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Thriving Thorverton

PUBLISHED: 10:54 10 April 2017 | UPDATED: 10:54 10 April 2017

Jan Wills and Mat Askham stand against a backdrop of foodie delights in Berry Dairy

Jan Wills and Mat Askham stand against a backdrop of foodie delights in Berry Dairy

Matt Austin

This Mid Devon village refuses to be left behind the times, writes Alexandra Hurley

The cornerstones of traditional village life, such as the much-loved shop, pub and doctor’s surgery are disappearing from villages at an alarming rate. However, Mid Devon village Thorverton is writing a different story; one that is centred on resurgence. Three years ago Thorverton was on the verge of becoming a mere memory of times gone by, but determined members of the community have fought to change the future of Thorverton.

“Against the tide, Thorverton is booming!” smiles Janet Wills, owner of Berry Dairy village shop, “We have a new shop, an improved doctor’s surgery, a new village hall and a new housing development in progress.” Breathing new life into Thorverton has prevented closures and boosted the community services.

Berry Dairy

Established in 1905, the shop was run by the Pile family until 2006. Janet Wills, who worked for a government agency at the time, bought the house and empty shop before deciding to change jobs and open up the shop in its original dwellings. “Everyone is very appreciative to have the shop back!” Jan reveals.

Every atom of space in the stylishly designed shop has been filled with a foodie selection that resembles the high quality produce of a local farmers’ market. Customers can browse produce from Riverford Organic, Rookbeare Ice cream made in the next village, cheese, Hanlons Beer, homemade pastries, hot pasties, takeaway tea and coffee and a selection of dry goods. Mat Askham of Bespoke Kitchens and Furniture was involved in the makeover process from start to finish. “I wanted it to look unique – we packed so much stuff into it and it looks exactly like a traditional shop,” he says. The original stone floor, more than 100 years old, has been kept, and everything is made out of reclaimed timber.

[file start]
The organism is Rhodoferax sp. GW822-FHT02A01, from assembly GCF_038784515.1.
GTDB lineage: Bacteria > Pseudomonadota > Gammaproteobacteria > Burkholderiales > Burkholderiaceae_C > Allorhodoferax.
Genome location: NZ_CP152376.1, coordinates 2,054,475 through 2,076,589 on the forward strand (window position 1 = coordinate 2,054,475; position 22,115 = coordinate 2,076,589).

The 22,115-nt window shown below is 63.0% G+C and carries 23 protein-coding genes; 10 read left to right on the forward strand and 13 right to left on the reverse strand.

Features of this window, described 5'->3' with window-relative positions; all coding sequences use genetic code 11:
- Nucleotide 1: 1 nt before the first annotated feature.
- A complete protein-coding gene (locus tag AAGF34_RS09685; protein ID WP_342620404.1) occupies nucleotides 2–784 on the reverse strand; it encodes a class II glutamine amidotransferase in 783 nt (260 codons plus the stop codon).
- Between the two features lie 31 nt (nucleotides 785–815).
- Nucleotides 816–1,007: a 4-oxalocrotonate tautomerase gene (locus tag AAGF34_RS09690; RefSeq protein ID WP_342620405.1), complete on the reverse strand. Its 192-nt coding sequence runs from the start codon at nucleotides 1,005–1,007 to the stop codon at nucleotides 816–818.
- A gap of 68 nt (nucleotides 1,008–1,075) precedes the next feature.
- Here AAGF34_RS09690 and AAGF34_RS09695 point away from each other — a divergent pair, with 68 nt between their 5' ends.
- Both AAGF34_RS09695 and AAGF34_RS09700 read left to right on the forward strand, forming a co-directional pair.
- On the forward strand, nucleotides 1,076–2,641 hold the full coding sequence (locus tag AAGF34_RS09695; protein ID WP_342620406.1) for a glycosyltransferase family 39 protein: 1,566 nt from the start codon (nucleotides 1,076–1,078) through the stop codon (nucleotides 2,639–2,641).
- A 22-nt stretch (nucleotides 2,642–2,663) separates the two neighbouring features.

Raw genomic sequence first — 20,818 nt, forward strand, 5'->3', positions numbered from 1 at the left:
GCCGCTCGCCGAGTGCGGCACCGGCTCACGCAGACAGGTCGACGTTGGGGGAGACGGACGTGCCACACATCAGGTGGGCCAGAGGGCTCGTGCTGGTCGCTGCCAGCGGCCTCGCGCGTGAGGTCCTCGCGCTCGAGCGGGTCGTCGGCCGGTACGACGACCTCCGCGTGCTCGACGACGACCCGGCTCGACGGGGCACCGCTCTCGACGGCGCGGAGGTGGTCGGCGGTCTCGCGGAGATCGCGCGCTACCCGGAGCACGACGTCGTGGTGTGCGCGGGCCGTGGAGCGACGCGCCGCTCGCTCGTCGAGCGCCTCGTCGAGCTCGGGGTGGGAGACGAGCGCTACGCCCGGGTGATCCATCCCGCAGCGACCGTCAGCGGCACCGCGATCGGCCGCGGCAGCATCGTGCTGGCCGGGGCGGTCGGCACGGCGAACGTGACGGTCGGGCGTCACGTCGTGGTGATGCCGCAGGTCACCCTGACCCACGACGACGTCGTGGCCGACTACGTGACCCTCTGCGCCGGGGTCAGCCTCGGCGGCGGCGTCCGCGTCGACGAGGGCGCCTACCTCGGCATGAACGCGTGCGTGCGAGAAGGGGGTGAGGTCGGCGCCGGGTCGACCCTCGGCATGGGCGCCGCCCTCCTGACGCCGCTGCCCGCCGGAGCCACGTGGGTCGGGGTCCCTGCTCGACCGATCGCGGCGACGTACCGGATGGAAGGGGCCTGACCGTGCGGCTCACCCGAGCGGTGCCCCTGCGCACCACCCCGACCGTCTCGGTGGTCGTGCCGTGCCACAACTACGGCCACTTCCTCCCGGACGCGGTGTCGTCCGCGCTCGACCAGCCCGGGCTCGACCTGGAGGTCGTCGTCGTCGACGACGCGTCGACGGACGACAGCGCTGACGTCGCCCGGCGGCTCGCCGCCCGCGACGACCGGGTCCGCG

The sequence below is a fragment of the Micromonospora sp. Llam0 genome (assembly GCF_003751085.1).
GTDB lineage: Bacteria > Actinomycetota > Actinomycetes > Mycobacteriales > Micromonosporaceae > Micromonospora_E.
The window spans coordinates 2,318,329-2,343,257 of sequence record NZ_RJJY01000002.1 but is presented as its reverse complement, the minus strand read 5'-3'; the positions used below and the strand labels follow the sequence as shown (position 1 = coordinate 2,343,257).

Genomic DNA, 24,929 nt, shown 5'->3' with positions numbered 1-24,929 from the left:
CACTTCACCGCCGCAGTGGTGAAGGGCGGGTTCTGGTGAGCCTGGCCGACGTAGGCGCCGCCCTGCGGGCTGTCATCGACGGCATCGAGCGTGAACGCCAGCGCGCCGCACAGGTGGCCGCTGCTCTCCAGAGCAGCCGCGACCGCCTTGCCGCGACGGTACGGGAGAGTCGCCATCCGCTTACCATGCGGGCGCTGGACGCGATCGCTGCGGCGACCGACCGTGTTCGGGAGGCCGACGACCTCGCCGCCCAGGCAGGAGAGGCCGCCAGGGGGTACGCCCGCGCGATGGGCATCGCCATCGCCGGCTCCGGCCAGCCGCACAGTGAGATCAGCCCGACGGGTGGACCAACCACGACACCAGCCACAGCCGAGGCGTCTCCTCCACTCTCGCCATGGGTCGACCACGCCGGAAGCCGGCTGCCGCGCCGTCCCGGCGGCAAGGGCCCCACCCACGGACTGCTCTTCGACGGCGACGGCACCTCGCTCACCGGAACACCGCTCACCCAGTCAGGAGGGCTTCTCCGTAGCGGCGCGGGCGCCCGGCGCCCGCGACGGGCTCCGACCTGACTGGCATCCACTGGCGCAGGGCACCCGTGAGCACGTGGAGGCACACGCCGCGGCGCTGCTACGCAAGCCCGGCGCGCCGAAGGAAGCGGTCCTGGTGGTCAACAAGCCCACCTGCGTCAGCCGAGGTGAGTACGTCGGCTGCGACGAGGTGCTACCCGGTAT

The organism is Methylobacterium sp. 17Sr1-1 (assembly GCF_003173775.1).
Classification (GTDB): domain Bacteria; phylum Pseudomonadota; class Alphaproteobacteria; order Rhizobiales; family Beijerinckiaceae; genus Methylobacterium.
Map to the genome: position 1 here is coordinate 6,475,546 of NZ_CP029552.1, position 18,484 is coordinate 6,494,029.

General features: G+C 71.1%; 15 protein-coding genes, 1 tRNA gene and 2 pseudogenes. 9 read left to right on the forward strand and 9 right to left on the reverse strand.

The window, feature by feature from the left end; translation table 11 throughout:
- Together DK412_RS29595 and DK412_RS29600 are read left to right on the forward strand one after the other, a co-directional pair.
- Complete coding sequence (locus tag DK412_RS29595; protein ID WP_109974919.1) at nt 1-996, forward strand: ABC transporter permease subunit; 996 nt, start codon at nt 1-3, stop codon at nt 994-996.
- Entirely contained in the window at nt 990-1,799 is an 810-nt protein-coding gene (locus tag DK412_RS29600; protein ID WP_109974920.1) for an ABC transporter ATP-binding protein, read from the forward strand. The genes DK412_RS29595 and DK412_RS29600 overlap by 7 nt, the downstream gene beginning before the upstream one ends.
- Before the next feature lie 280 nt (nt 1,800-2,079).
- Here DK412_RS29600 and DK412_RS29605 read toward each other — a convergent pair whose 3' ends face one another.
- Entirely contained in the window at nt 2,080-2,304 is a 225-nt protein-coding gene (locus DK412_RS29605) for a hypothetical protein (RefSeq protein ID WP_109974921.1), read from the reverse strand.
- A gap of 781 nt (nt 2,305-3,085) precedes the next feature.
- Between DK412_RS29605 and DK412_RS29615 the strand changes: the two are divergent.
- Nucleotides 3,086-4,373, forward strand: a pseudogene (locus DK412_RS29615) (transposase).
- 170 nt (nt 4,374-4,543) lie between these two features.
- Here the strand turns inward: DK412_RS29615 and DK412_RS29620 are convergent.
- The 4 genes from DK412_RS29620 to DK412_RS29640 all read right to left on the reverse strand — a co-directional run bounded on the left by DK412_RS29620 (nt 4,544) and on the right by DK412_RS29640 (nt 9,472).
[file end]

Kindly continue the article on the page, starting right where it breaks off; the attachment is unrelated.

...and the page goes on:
In keeping with village tradition, the shop has regained its place at the heart of the community. Mat says: “I didn’t realise how much Berry Dairy would matter, but people are having conversations with people around the village again.”

Barton Meadows

Westhaven Homes concentrate on quality homes with villages being their prime locations. “We want to build a local community and hopefully by the time we leave, we will have improved it,” says Ian Edgecumbe, Project Manager. Twenty houses are currently in construction, with an even split between open market and affordable. The CGI images of the houses showcase an attractive mixture of stone, brick and cream render, fitting with the style of houses along Silver Street leading up to Barton Meadows.

John Hodge, hall trustee, in the Village Hall John Hodge, hall trustee, in the Village Hall

Village Hall

Bought by the village in 1946, the village hall was tired and run down from lack of use. However, recent events organised by Mike Shelton, Chairman of trustees that run the hall, and his fellow trustees have raised money – alongside grants – to refurbish the hall with a new kitchen extension, licensed bar and fresh look. “It’s now a well-used community building by the school for gym work and to rehearse plays, we have art and yoga classes here and the local amateur dramatics use it,” reveals Mike.

A roaring fire and and a traditional interior: it's easy to see why the Exeter Inn is a meeting place for locals A roaring fire and and a traditional interior: it's easy to see why the Exeter Inn is a meeting place for locals

The Exeter Inn & The Thorverton Arms

Much-loved drinking establishment, The Exeter Inn, celebrated its 70th birthday in 2016. Mr and Mrs Mann bought the property in 1946, where they served the local community for 35 years before their son John Mann took over. His nephew, Richard Barron and wife Stella, now run the cosy ‘meeting place’ as it is fondly referred to by many of the locals.

Just down the road, The Thorverton Arms brings a delightful dining experience to the village and has recently been taken over by new chef Dwane Murlock.

Doctor’s Surgery

The village surgery was under threat of closure, but then it merged with a practice in Crediton. A welcome revamp later and it has become a stable part of the community. Lynn Anderson, A.K.A ‘the lovely doctor Anderson’ as she is affectionately known, comments: “We fought for the surgery because we wanted to provide a local service and, since its resurgence, we’ve had people register from the whole district.”

Thorverton is back on the map and it’s here to stay, thanks to the help of the local community tirelessly fighting to save it!


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